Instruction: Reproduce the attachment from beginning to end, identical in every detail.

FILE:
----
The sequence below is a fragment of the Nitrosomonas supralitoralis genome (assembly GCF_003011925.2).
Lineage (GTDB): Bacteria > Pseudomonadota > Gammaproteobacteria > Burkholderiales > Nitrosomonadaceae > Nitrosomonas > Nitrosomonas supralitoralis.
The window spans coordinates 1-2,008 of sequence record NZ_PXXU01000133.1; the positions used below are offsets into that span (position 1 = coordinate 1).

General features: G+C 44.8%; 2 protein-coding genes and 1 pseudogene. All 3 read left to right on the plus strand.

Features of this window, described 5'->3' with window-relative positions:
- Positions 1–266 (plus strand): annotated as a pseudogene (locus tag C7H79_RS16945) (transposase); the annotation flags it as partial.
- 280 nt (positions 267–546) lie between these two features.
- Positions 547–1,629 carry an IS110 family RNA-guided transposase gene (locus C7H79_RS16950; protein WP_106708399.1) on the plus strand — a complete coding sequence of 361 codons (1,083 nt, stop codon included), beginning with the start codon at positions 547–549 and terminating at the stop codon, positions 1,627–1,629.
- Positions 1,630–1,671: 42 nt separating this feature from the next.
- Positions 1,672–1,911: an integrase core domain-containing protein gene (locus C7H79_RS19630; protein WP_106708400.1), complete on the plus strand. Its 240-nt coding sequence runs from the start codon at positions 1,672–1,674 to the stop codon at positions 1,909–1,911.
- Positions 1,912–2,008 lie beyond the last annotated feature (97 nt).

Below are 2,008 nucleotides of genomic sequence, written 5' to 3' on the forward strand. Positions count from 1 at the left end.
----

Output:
The sequence below is a fragment of the Nitrosomonas supralitoralis genome (assembly GCF_003011925.2).
Lineage (GTDB): Bacteria > Pseudomonadota > Gammaproteobacteria > Burkholderiales > Nitrosomonadaceae > Nitrosomonas > Nitrosomonas supralitoralis.
The window spans coordinates 1-2,008 of sequence record NZ_PXXU01000133.1; the positions used below are offsets into that span (position 1 = coordinate 1).

General features: G+C 44.8%; 2 protein-coding genes and 1 pseudogene. All 3 read left to right on the plus strand.

Features of this window, described 5'->3' with window-relative positions:
- Positions 1–266 (plus strand): annotated as a pseudogene (locus tag C7H79_RS16945) (transposase); the annotation flags it as partial.
- 280 nt (positions 267–546) lie between these two features.
- Positions 547–1,629 carry an IS110 family RNA-guided transposase gene (locus C7H79_RS16950; protein WP_106708399.1) on the plus strand — a complete coding sequence of 361 codons (1,083 nt, stop codon included), beginning with the start codon at positions 547–549 and terminating at the stop codon, positions 1,627–1,629.
- Positions 1,630–1,671: 42 nt separating this feature from the next.
- Positions 1,672–1,911: an integrase core domain-containing protein gene (locus C7H79_RS19630; protein WP_106708400.1), complete on the plus strand. Its 240-nt coding sequence runs from the start codon at positions 1,672–1,674 to the stop codon at positions 1,909–1,911.
- Positions 1,912–2,008 lie beyond the last annotated feature (97 nt).

Below are 2,008 nucleotides of genomic sequence, written 5' to 3' on the forward strand. Positions count from 1 at the left end.